PB: How will you narrow down the songs that you will use? Will you perform them live and see what reaction you get?

PM: We’ll generally knock them down at rehearsals at the Casbah, but we make the decisions within the band. We’ll pick out our songs and we’ll stick with them, there.

PB: Who were the other British invasion groups that influenced you?

PM: The Hollies are fantastic, the harmonies and stuff, and, of course, the Kinks, the Who, powerful music. They kind of broke the mold at the time for the Cliff Richards and Tommy Steeles of the time. I just like the energy of it. It was refreshing and it’s still refreshing to hear a Kinks song or a song by the Who.

PB: How did you arrange the harmonies for your recordings?

PM: We sat around and worked them out live on piano and guitar; whose ever voice was most comfortable with what part it was, then we went with that.

So, Paul Parry has quite a high voice and I’m in the middle range, so we worked around that whatever ability, whatever range the harmony was…

PB: Performing live, are you dividing the act into the Hamburg days versus the originals?

PM: We kind of do a section in the middle of the set. Pete comes up and talks a little on the mic, describes what we’ve just done imagining we’re in Hamburg or in the Casbah, and then, he says we’ve written some new stuff for you and we give it a go, see what you like and then we head back in with some rock and roll.

PB: You’ve toured the Philippines, Norway, Argentina, Spain, just this year.

PM: Yeah, we’ve done a bit of mileage.

PB: Where’s your best audience?

PM: South America. They love him over there. America’s our main market.

PB: And what are you performing in your solo act?

PM: I do acoustic spots in Lennon’s bar on Matthew Street in Liverpool. I’ve also been playing with another band, at the moment, called the Shakers. We’re the resident band at the Cavern and we play there three nights a week. So, I’m quite busy (laughs) and, of course, I run the Eleanor Rigby Hotel.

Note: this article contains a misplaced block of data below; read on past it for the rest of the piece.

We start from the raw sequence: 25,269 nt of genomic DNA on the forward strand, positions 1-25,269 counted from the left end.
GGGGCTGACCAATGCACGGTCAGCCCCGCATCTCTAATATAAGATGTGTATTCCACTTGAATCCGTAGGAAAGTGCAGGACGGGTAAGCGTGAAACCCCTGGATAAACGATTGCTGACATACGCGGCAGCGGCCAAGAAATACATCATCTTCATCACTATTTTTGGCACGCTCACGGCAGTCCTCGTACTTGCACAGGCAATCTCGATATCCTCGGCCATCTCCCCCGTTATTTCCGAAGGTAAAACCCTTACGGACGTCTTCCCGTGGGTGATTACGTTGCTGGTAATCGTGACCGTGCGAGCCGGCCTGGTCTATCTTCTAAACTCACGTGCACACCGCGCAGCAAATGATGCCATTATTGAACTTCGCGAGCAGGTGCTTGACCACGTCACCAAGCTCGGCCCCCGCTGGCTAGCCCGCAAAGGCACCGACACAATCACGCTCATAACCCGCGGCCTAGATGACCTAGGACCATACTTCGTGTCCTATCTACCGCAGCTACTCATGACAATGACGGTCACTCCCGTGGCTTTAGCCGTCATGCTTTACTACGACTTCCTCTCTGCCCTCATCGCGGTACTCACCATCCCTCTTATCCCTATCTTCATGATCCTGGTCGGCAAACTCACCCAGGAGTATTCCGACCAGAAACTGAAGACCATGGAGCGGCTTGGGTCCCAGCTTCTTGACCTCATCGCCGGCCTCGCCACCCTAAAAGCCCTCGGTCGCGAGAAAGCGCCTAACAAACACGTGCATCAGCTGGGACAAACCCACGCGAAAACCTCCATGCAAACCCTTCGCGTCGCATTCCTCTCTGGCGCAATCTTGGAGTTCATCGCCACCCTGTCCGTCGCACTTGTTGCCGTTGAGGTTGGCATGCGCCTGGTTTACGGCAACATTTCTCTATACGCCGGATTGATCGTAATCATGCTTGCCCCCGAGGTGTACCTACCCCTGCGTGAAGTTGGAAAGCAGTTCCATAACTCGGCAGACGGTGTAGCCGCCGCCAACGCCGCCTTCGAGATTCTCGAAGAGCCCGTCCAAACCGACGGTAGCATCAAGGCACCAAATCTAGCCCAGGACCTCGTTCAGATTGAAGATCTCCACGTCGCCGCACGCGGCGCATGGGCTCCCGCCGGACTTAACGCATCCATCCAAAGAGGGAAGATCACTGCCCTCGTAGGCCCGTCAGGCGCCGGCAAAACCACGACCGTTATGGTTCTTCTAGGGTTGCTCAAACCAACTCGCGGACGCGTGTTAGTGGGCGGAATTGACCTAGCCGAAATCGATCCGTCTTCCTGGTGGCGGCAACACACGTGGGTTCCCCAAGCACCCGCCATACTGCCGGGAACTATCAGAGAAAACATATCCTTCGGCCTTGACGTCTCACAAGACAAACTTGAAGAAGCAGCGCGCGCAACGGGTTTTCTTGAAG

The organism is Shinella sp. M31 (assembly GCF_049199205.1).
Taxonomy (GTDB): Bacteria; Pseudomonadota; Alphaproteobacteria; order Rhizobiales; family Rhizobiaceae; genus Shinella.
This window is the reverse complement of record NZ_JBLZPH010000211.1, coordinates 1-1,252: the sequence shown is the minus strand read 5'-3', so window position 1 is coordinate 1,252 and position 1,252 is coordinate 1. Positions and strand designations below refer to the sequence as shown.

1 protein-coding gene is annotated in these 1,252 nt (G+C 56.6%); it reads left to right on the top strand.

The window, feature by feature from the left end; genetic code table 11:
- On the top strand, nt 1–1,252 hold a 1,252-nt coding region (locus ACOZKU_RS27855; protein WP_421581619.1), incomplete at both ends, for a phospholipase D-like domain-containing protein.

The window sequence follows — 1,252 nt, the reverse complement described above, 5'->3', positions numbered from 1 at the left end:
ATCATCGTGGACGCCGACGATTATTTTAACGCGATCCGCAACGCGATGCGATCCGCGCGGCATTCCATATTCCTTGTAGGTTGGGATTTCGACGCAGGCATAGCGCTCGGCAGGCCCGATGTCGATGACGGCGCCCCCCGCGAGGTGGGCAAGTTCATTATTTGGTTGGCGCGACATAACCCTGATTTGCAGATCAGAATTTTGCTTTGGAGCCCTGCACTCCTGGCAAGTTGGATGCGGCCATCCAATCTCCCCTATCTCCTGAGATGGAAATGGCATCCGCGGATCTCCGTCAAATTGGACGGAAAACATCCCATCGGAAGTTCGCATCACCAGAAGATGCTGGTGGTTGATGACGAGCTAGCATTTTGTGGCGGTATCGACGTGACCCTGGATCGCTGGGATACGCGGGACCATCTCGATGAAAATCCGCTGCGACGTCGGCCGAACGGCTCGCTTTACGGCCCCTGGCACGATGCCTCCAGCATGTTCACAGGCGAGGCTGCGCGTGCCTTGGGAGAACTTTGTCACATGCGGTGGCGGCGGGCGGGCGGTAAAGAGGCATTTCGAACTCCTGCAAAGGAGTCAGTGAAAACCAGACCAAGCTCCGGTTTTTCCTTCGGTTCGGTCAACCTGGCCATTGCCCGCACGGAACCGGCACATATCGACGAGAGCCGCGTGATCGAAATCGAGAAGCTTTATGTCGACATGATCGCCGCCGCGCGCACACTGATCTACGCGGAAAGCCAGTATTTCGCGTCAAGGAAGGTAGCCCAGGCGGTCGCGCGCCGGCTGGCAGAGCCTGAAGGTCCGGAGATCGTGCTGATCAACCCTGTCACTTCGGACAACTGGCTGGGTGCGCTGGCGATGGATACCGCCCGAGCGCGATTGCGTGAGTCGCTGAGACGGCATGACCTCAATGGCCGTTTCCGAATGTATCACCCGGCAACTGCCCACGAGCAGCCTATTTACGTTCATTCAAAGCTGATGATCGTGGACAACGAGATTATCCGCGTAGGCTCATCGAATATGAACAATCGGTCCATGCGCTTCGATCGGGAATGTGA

PB: You’re managing the hotel.

PM: Yeah, I am. It’s a friend of mine’s business. I’m a friend of the family who owns it and he’s asked me to help because I’m a whiz on computers and stuff and I’ve been here a year now (Laughs) and, that’s good. The Eleanor Rigby Hotel is a prime location just by the Cavern. It’s a nice little place.

PB: Is that a good contrast for you, being on stage and then dealing with clients and tourists?

PM: Yeah. I feel like I have a normal life as well as rock and roll. A bit of sanity is good. You know the sanity clause? (Laughs).

PB: Who stays there?

PM: In the hotel we get people from all over the world, a lot of people from France; a lot of soccer fans. The Irish people come over a lot to watch the Liverpool football club. Generally, the tourists come to see Liverpool since we became the capital of culture a few years ago. There’s been a lot of investments in Liverpool and it’s really, really brought a nice shine to the city. There’s been a lot of rebuilding going on and it’s all finished. It’s clean, a lot of facilities and beautiful restaurants. It’s just great working and living here at the moment.

PB: You never thought about moving to London.

PM: I did live in London for a while in the 80s, yeah. I found it a bit lonely down there. It’s a different world. I didn’t get on with it, really.

PB: It appears that there’s a small town feel within the music community in Liverpool.